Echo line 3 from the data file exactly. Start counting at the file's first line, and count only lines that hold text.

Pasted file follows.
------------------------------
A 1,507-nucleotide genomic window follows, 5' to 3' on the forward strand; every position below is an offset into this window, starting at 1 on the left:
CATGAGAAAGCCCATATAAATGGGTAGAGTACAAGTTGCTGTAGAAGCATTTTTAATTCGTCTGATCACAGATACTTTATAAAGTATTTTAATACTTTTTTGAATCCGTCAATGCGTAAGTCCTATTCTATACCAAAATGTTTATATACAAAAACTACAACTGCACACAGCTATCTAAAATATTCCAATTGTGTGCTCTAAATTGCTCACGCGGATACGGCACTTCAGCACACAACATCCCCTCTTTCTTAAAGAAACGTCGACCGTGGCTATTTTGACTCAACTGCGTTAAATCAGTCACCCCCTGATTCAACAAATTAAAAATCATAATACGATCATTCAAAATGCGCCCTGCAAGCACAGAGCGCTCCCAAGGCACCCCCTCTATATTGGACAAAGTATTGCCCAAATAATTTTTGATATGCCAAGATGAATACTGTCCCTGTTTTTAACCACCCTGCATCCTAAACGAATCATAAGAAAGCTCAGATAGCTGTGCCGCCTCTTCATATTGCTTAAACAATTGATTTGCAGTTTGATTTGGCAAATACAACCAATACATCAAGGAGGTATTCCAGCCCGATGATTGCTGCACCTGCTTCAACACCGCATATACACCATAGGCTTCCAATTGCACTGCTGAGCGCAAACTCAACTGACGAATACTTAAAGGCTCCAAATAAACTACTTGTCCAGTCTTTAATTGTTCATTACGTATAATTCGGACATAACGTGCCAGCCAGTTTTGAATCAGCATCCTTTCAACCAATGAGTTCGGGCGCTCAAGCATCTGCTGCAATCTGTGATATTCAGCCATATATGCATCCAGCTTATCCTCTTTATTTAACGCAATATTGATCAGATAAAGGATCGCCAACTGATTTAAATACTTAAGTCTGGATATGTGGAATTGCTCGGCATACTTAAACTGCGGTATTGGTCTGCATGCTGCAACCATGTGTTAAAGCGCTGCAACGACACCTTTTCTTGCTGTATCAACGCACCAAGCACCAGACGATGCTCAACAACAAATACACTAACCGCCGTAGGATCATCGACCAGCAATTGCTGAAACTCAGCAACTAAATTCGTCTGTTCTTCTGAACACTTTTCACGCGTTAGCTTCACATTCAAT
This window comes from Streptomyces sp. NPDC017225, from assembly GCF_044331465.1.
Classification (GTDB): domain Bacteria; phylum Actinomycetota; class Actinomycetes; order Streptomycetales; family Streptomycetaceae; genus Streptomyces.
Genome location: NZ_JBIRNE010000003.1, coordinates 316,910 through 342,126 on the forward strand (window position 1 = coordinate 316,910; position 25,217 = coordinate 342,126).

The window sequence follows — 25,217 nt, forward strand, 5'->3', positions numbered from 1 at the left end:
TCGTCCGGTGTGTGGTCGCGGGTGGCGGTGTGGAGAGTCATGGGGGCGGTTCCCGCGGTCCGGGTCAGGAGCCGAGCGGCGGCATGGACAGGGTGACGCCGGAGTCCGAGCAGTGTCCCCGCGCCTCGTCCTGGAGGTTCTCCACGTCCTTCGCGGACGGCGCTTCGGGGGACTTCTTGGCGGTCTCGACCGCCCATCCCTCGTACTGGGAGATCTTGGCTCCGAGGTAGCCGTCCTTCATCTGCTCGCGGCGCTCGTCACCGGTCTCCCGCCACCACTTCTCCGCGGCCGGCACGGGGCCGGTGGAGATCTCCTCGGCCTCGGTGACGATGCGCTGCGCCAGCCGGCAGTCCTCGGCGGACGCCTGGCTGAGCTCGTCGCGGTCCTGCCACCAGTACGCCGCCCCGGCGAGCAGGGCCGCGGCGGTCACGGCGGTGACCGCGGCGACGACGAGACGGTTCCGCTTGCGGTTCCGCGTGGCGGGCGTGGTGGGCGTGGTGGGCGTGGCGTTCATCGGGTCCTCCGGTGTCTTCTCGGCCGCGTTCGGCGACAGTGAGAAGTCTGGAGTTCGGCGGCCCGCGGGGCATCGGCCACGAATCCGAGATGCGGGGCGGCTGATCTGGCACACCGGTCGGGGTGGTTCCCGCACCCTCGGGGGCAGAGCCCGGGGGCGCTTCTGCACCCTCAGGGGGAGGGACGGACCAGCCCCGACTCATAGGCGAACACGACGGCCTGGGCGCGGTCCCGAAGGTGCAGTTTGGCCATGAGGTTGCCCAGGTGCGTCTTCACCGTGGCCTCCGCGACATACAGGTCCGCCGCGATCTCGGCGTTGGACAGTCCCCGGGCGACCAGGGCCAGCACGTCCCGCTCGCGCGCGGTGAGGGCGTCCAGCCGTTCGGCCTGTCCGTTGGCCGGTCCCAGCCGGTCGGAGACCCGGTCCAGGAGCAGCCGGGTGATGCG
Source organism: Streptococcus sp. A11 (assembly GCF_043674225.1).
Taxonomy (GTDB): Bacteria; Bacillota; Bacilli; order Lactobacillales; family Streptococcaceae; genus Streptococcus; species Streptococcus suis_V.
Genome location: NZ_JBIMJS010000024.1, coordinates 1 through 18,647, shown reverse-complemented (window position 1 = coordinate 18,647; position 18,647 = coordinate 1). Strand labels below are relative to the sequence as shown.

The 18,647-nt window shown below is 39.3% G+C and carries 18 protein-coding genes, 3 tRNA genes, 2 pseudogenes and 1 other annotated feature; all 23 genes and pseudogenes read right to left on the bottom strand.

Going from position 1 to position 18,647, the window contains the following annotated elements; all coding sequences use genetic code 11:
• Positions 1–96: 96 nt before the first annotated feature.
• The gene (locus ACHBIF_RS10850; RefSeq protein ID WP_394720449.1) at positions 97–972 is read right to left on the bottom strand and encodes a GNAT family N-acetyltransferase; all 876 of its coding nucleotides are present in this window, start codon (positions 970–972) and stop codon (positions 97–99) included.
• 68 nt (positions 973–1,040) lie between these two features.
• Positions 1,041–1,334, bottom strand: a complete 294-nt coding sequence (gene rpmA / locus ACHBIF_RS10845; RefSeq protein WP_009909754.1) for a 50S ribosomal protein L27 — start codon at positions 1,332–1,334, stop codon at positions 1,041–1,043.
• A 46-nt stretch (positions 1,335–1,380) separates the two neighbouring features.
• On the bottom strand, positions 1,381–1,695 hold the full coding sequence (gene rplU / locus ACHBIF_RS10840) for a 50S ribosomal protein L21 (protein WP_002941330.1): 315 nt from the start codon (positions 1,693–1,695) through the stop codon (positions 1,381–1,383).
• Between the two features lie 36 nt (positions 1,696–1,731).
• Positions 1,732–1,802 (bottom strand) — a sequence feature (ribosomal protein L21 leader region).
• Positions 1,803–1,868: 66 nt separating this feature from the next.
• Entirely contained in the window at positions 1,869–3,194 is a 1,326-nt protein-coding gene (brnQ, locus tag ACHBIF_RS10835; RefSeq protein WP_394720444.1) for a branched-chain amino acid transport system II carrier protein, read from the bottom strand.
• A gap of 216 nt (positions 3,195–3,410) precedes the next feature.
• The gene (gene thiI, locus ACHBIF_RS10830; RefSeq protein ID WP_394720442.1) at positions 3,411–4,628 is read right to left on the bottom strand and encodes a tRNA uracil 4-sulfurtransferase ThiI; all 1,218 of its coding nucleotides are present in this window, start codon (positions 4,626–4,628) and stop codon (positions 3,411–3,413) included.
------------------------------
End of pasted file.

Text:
This window comes from Streptomyces sp. NPDC017225, from assembly GCF_044331465.1.